Sermon: The Cure for Conceit

Have you ever noticed that there’s often a big difference between what we want our reputation to be and what our reputation actually is? It’s true of us as individuals, and it’s also true of the Church. In the first few centuries of the Church’s history, Christians were called atheists. Cannibals. An incestuous cult of “brothers and sisters.” But in the second century, the great Christian apologist Tertullian said that he thought if a pagan were to bump into a group of Christians on the street, he would exclaim, “See how those Christians love one another and how they are ready to die for each other!” You see, there’s a big difference between what Tertullian hoped the Church’s reputation would be and what the Church’s reputation often was to an outside perspective. If you were to approach a stranger on the street today and ask him to describe the Church, what do you think he would say? Do you think he would applaud us for our love for one another and our allegiance to the Gospel? Probably not. What you would probably hear is something like this: the Church is full of hypocrites. Christians do not care about the poor or the sick or the oppressed, only power. All they do is fight amongst themselves about things that don’t matter!

Sermon: The Sides of Preaching

Have you ever worn anything inside out? Sometimes we’ll put
on a sweatshirt inside out because we like it that way, or it has
paint or spots on the outside, so we wear it inside out. At other
times, we wear articles of clothing inside out unintentionally.
That happened to my sister, Jeanine. She got herself
dressed for a day of grocery shopping and general errand
running. She didn’t realize until she got home later that day and
looked at herself in the mirror that her blouse was inside out.
Over the course of the day she ran into her former mailman,
Scott, at the grocery store. She saw some neighbors and other
friends—all the while wearing a blouse that was turned inside
out. “Everybody could see the raw edges of the blouse because it
was turned inside out,” she detailed. “I didn’t know when I
dressed myself in the morning that in the afternoon, I’d find that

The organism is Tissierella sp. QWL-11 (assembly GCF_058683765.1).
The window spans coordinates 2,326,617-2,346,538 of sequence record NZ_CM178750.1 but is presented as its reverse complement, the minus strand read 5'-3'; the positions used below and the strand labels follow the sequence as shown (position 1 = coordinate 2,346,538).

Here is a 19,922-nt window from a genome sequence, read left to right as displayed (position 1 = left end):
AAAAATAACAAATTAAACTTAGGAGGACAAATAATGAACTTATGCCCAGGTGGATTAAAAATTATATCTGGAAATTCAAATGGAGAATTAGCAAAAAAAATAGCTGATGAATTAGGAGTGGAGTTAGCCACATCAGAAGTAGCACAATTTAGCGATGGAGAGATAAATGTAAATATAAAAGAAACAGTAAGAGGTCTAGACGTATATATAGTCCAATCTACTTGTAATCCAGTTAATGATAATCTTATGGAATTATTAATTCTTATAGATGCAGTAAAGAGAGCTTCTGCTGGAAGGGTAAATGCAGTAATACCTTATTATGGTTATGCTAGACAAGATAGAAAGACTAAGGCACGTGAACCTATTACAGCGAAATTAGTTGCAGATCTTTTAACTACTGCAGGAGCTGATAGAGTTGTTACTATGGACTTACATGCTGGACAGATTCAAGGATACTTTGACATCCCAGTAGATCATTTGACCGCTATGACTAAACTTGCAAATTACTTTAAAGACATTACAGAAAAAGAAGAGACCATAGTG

I had made my rounds with a blouse that was inside out.”
Inside out and outside in—that’s how we live our lives,
and that’s how we live our lives as preachers, isn’t it? People—
even our listeners—can see who we are on the outside and who we are on the inside. They can see the raw edges of our lives or
the smooth seams of God’s grace in how we live and who we are.
This was Paul’s message of encouragement to Timothy as
he was eager to navigate life as he served as preacher at the
church in Ephesus. Paul reminds Timothy that church at Ephesus
wasn’t an easy church to pastor. There were heresies and
resistances that Timothy would have to engage with wisdom and
grace. Paul was reminding Timothy that as their preacher, the
church was exposed to his inside and outside self.
We may not realize it for ourselves, but we have—our
preaching has—an outside and an inside feature to it. We see this
displayed in the text this morning. Please turn to 1 Timothy 4:11-
16, that’s 1 Timothy 4:11-16. As I read the text, try to find with me
the outside and inside dimensions of preaching. That’s 1 Timothy
Command and teach these things. Don’t let anyone look
down on you because you are young, but set an
example for the believers in speech, in conduct, in love, in
faith and in purity. Until I come, devote yourself to the
public reading of Scripture, to preaching and to teaching.
Do not neglect your gift, which was given you through
prophecy when the body of elders laid their hands on you.
Be diligent in these matters; give yourself wholly to them,
so that everyone may see your progress. Watch your life
and doctrine closely. Persevere in them, because if you do,
you will save both yourself and your hearers.
What does this text tell us about the sides of preaching? It tells us
that preaching is outside in.